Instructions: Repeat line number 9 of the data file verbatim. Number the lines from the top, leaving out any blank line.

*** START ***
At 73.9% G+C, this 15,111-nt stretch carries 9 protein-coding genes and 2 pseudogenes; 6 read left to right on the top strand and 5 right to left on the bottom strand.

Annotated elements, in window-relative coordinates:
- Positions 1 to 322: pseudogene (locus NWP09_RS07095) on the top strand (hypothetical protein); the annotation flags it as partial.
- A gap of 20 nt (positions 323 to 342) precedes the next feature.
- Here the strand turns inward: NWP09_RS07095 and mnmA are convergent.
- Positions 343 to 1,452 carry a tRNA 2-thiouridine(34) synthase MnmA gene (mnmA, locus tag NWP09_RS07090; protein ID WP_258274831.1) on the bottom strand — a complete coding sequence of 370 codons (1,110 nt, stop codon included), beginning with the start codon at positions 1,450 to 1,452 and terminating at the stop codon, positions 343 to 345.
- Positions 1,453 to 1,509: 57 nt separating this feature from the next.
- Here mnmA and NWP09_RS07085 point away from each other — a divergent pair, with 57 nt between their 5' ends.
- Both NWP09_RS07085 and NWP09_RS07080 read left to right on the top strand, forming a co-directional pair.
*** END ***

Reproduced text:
- Both NWP09_RS07085 and NWP09_RS07080 read left to right on the top strand, forming a co-directional pair.